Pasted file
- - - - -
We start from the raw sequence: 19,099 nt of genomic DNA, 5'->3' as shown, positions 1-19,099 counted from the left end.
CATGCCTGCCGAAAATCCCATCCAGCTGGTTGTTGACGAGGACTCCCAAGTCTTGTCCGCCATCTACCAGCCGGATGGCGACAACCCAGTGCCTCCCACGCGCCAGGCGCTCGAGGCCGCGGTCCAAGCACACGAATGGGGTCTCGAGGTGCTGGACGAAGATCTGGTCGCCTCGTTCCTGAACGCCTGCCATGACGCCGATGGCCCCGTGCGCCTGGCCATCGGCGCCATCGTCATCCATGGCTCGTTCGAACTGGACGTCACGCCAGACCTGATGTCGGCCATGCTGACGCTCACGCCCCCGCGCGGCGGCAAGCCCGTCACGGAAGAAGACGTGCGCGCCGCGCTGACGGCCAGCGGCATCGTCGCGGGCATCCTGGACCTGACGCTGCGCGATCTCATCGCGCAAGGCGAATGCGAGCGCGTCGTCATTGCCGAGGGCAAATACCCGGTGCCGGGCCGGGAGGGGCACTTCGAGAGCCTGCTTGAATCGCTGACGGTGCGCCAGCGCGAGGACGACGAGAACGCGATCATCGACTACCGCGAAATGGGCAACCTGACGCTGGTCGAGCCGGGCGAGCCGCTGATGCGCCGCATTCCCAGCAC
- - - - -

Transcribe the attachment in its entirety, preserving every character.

We start from the raw sequence: 19,099 nt of genomic DNA, 5'->3' as shown, positions 1-19,099 counted from the left end.
CATGCCTGCCGAAAATCCCATCCAGCTGGTTGTTGACGAGGACTCCCAAGTCTTGTCCGCCATCTACCAGCCGGATGGCGACAACCCAGTGCCTCCCACGCGCCAGGCGCTCGAGGCCGCGGTCCAAGCACACGAATGGGGTCTCGAGGTGCTGGACGAAGATCTGGTCGCCTCGTTCCTGAACGCCTGCCATGACGCCGATGGCCCCGTGCGCCTGGCCATCGGCGCCATCGTCATCCATGGCTCGTTCGAACTGGACGTCACGCCAGACCTGATGTCGGCCATGCTGACGCTCACGCCCCCGCGCGGCGGCAAGCCCGTCACGGAAGAAGACGTGCGCGCCGCGCTGACGGCCAGCGGCATCGTCGCGGGCATCCTGGACCTGACGCTGCGCGATCTCATCGCGCAAGGCGAATGCGAGCGCGTCGTCATTGCCGAGGGCAAATACCCGGTGCCGGGCCGGGAGGGGCACTTCGAGAGCCTGCTTGAATCGCTGACGGTGCGCCAGCGCGAGGACGACGAGAACGCGATCATCGACTACCGCGAAATGGGCAACCTGACGCTGGTCGAGCCGGGCGAGCCGCTGATGCGCCGCATTCCCAGCAC